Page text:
51 Things I Thought About at My Son’s Assessment

Last week we had our five-year-old son evaluated at ChildFind, an early-intervention program, to see if he was falling behind in fine motor, gross motor, speech, cognitive or social development. We met with both a Speech Therapist and an Occupational Therapist for about two hours, during which The Professor was tested on a full gamut of childhood activities – everything from throwing a ball to drawing a self-portrait and building a robot out of blocks. It was a bit nerve-wrecking, simply because I want the best for my child and don’t want to see him falling behind his peers in anything.

I know a lot of people have been through this, but I can’t speak for all parents. I’ll just speak for myself.

Here are some of the things that ran through my head.

  1. I hope it was okay to tell The Professor that this was a doctor’s appointment.
  2. Oh look, another family is in the waiting room. Why is that kid crying?
  3. Is The Professor going to cry?
  4. I wish we didn’t have to mess with this.
  5. Are the other kids in his classroom going to ask him about this? What will he tell them?
  6. Is this going to scar him?
  7. I really should have given him a bath last night.
  8. Oh no, look how long his fingernails are. They’re going to think I’m a totally neglectful mother. He’s going to cut someone with those things!
  9. These ladies seem pretty nice. Everyone’s been really nice.
  10. There’s a lot of fun stuff in this room.
  11. It’s taking him a long time to take off his shoes.
  12. I should have taken a Xanax.
  13. Oh, he’s breezing right through those questions. He’s already counted past 62. Keep going, buddy!
  14. How can I help him be more comfortable? Should I put my arm on the back of his chair? Or on his leg? What should I do with my hands? What do the other mothers do? I want to be here for him but I want him to do stuff on his own. How do I do that?
  15. That’s a picture of toast and he doesn’t know what toast is. I’ve never made him toast. Holy cow, I should make him toast. He doesn’t like bread, but maybe he’d like toast. He should at least know what it is!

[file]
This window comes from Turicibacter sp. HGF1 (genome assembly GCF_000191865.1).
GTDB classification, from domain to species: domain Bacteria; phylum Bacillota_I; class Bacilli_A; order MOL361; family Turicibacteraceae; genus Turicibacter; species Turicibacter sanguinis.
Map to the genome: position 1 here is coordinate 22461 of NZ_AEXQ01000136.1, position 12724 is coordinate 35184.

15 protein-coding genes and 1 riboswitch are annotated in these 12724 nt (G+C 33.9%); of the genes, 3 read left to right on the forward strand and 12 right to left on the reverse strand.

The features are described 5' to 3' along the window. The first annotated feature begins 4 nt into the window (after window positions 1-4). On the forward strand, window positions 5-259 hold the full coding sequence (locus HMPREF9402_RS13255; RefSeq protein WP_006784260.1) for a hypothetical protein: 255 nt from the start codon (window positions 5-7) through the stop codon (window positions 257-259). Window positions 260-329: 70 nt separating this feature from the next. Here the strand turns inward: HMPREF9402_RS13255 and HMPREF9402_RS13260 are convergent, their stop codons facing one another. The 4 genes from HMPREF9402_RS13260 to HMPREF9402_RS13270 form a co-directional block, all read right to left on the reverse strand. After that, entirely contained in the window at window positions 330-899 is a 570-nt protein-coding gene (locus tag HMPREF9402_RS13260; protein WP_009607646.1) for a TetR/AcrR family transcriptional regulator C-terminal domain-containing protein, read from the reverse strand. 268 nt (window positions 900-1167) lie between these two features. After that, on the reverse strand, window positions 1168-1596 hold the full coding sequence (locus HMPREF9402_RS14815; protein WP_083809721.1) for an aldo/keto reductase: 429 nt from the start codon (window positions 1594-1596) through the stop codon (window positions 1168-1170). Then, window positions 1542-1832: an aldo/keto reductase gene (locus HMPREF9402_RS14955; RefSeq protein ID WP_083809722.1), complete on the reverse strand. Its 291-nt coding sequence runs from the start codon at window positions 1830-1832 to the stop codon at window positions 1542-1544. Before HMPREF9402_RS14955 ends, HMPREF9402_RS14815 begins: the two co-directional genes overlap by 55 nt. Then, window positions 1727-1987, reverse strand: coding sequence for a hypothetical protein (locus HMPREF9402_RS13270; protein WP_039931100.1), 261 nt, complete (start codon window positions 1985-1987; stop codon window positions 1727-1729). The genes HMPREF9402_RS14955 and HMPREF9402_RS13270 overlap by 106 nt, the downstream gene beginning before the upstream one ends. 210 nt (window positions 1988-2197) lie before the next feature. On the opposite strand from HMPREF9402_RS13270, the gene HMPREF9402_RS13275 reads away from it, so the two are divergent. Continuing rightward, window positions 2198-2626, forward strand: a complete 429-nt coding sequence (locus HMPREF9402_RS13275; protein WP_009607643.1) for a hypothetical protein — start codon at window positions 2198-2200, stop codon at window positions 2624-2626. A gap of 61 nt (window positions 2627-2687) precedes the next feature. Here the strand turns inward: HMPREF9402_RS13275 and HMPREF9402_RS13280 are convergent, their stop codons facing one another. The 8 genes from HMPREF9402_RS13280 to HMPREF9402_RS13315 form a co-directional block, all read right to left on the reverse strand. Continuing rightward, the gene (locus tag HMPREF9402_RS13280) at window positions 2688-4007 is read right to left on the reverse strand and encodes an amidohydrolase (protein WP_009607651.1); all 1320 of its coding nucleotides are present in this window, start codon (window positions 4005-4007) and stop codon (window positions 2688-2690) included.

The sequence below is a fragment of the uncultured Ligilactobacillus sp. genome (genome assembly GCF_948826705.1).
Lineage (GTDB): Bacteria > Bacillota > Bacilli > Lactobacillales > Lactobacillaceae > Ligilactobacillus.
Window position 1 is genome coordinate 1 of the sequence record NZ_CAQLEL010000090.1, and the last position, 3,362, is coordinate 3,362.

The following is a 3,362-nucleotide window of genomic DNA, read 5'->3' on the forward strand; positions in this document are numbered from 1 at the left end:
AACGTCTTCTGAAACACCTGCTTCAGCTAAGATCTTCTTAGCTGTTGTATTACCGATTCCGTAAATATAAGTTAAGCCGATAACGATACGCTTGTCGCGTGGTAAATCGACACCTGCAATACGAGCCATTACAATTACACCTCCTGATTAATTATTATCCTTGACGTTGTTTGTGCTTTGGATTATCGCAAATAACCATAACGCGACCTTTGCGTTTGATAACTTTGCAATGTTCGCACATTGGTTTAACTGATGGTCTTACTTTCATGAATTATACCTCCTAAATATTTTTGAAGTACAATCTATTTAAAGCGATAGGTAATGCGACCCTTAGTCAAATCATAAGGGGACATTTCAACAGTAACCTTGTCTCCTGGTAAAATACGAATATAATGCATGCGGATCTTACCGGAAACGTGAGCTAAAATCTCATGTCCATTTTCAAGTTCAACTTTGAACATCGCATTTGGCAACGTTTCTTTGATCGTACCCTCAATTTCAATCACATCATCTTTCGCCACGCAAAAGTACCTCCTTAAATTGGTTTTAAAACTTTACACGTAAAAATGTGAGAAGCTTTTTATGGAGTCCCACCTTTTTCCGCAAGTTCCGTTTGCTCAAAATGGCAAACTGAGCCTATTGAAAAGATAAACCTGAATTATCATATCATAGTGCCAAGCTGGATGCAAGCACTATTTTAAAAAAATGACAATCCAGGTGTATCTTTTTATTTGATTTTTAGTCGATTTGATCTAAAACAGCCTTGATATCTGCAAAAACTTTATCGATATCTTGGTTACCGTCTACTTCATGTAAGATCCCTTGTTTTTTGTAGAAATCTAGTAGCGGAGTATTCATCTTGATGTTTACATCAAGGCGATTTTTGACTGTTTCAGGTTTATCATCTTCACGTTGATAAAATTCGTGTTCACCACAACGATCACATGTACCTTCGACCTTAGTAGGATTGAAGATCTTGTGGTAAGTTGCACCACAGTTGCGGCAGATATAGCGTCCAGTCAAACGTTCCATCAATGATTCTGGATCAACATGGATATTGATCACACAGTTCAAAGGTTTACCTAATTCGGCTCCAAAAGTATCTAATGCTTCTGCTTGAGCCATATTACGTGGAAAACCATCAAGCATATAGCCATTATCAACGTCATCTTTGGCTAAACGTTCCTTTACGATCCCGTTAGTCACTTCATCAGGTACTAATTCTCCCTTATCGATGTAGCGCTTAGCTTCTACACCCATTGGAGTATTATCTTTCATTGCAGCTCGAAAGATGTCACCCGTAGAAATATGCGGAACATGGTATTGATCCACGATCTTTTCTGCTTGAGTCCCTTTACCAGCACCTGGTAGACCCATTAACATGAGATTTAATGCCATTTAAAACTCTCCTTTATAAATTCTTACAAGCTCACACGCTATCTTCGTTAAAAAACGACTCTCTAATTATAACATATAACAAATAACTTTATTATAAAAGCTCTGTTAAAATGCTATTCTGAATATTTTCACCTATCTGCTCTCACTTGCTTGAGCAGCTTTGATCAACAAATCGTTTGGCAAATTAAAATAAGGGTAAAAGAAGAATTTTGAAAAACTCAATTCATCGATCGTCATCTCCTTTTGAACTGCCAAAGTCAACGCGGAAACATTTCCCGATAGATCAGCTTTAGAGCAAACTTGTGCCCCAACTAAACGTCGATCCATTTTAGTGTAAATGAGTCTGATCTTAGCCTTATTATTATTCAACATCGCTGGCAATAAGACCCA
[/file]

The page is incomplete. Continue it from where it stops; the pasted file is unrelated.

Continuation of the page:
16. That’s green, sweetie! It’s your favorite color! Why aren’t you telling them it’s green?
  17. I can’t believe he just said that red rock is actually burgundy. Do I have a perfectionist on my hands?
  18. Oh no. Scissors.
  19. Look at him cut with those scissors. Way to go, buddy!
  20. He doesn’t think he can do it. But he can.
  21. That’s the best cutting I’ve ever seen him do!
  22. Wait, maybe it would be better if he cut like he normally cuts so they can see he struggles a little bit with cutting.
  23. I should have him cut with scissors more often.
  24. They’re asking him about his favorite superheroes and he doesn’t even know who they are. Should we be watching more superhero stuff at home?
  25. Am I sheltering him too much?
  26. But he doesn’t like Batman.
  27. Do most kids his age like Batman? Is that why they’re asking him about that?
  28. Yikes, sweetie, you don’t have to be so… forceful. Did I remember to include “emotional outbursts” on the questionnaire?
  29. Don’t all kids have emotional outbursts, though?
  30. That’s a pretty awesome dinosaur village.
  31. We need to play less iPad and more with just toys at home.
  32. I wish they didn’t have iPads in his classroom yet.
  33. These evaluators seem to really like him. He’s so sweet. How couldn’t they love him?
  34. Awe, he put a mommy elephant with the baby elephant.
  35. He’s so tall. When did he get so tall? He needs new clothes. How haven’t I noticed that?
  36. He can’t skip. Wait, can he skip? Oh, maybe not. He’s close, though!
  37. Okay, time to talk to the evaluators.
  38. How can I talk about him in front of him without him understanding that I’m talking about him?
  39. YES! He’s a picky eater! How did they know?
  40. Yes! He has problems sleeping!
  41. Yes! He repeats the beginnings of sentences. All. The. Time.
  42. Holy cow, they just keep validating all the things we’ve struggled with.
  43. Does that mean there’s really something wrong with him?
  44. There’s nothing wrong with him. How could I even think that? What kind of mother thinks there could be something wrong with their child?
  45. I need to work with him more in the areas he struggles with. Why don’t I spend more time working with him?
  46. I read all about pregnancy and baby care and toddler care – why haven’t I read more about this age group?
  47. I don’t need to read more, we just need to do more.
  48. Wow, has he grown up.
  49. Okay. He didn’t score perfectly, but he scored good enough. What does that mean?
  50. What do we do next?
  51. God, I love this kid.
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